Ancient Mysteries Unexplained General Ahiman Rezon and Freemason's Guide

General Ahiman Rezon and Freemason's Guide

General Ahiman Rezon and Freemason's Guide
Catalog # SKU1591
Publisher TGS Publishing
Weight 1.00 lbs
Author Name Daniel Sickels


General Ahiman Rezon
Freemason's Guide

By Daniel Sickels, 33°

This reprint is a rare and sought after book by Masons and researchers. While considered a 'monitor', this book explains the reasons and meanings behind many of the rituals. This is a 'large' print edition.


THESE two words have acquired a wide Masonic celebrity. They constituted the title of the Book of Constitutions, used by the division of Freemasons, which separated from the Grand Lodge of England in 1736, and have since become the usual designation of such works in this country. DERMOTT, in 1772, styled his book the TRUE Ahiman Rezon, and he claimed for his portion of the Order the practice of Ancient Masonry. The inference is obvious that there was a spurious work under this title then extant. An inquiry into their meaning is, therefore, not irrelevant.

I have met with no exposition of the signification of this phrase, except in the edition first published in South Carolina by Dr. DALCHO, in 1807, and reprinted, with additions, in 1822; and afterward re-arranged and edited by Dr. MACKEY in 1852; and, also, in the "Lexicon of Freemasonry," by the last-mentioned distinguished author.


AMONG the many beautiful and appropriate definitions given to Freemasonry none is more comprehensive than the one to be found in the English lectures: "Freemasonry is a science of morality, vailed in allegory and illustrated by symbols."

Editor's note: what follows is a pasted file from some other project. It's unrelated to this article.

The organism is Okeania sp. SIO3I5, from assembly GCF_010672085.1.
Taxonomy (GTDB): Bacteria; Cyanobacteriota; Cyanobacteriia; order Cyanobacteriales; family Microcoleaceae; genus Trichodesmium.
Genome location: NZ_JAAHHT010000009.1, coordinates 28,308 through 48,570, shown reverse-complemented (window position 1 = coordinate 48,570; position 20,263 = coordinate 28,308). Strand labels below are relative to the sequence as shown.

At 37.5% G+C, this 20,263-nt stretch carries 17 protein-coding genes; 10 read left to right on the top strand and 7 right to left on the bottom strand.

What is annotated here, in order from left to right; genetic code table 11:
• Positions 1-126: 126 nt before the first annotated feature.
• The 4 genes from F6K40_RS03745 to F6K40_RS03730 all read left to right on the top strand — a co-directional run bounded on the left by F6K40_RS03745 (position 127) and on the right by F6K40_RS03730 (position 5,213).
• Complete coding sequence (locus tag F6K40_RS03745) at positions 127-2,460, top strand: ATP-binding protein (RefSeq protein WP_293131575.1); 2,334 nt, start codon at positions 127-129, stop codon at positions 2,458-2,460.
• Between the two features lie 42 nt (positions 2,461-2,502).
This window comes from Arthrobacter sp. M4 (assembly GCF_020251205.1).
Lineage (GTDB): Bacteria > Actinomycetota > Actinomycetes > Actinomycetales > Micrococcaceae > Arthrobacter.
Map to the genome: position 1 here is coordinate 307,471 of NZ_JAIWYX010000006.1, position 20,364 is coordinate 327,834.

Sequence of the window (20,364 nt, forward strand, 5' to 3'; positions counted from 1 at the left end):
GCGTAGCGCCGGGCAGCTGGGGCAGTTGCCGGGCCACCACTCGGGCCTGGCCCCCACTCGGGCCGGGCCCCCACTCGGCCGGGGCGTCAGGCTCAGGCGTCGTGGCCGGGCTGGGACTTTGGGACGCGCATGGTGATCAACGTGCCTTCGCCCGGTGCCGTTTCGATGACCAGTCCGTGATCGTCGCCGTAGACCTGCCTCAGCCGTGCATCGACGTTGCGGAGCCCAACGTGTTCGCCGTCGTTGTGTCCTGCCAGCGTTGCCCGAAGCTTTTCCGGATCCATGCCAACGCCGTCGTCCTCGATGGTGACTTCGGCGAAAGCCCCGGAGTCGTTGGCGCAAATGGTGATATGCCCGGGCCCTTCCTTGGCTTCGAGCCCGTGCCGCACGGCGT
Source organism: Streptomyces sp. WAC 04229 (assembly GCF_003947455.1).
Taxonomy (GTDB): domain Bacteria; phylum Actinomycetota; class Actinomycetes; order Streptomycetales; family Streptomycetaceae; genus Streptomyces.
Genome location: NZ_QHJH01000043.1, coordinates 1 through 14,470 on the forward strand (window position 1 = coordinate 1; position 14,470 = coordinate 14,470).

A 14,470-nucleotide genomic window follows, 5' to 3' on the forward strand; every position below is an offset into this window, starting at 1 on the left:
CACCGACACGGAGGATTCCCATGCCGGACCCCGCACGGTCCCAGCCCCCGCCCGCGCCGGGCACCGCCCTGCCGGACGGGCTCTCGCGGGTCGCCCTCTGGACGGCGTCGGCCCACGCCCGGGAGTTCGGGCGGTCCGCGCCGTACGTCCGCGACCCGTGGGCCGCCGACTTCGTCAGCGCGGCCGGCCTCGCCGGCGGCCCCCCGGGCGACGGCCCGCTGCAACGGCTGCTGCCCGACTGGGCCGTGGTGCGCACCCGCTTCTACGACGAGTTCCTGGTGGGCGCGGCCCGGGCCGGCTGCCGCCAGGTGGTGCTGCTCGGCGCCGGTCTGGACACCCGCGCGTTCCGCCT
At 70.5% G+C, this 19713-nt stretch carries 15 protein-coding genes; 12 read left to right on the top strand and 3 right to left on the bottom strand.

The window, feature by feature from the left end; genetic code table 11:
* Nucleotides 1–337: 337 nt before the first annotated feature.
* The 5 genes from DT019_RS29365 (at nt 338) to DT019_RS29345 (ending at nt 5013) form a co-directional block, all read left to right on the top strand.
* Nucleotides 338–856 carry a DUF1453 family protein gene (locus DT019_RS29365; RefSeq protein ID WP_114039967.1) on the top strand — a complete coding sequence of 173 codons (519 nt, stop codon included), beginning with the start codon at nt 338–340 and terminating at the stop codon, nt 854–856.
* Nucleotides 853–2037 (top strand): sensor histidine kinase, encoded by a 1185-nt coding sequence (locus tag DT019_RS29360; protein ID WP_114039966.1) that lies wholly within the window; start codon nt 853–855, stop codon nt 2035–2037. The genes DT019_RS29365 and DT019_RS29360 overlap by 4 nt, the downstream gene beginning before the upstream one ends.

Freemasonry, then, most prominently presents itself to our view as a science of symbolism. In the teachings of the ancient priesthood this science was first developed. Among them it was organized into a beautiful and impressive system, in which the most profound lessons of Divine Truth were taught in images of poetical form. It was thus that the ancient philosophers communicated all their instructions to their disciples. Having these views of the purposes of the institution, the undersigned has labored in the vineyard of Masonic symbolism for the advancement to a higher knowledge and an easier elucidation of its beautiful mysteries by the aid of symbols and moral illustrations.

The great object sought to be attained in the present volume is to give a more ample scope and a freer use of terms, whereby the Masonic student may become familiar with the great truths taught in the science of Freemasonry. The frequent applications of emendations and explanatory remarks to the ritualistic text may be easily understood by those who have been admitted into its temples, while the profane will have a better appreciation of its claims to something more than a name.

The usual forms and explanations incident to a complete monitor have been carefully revised, and are, it is believed, correct.

A new feature, in compliance with a very generally expressed want of the Fraternity, has been added in the Ritual for a Lodge of Sorrow, prepared by a well-known and distinguished Masonic writer, which, it is thought, will be welcomed as a most appropriate form for celebrating the memory of the fraternal dead.

To those brethren who have, with uniform kindness, favored me with their valuable aid I acknowledge with thanks my indebtedness.

Softcover, 10.75h" x 8w", 300+ pages

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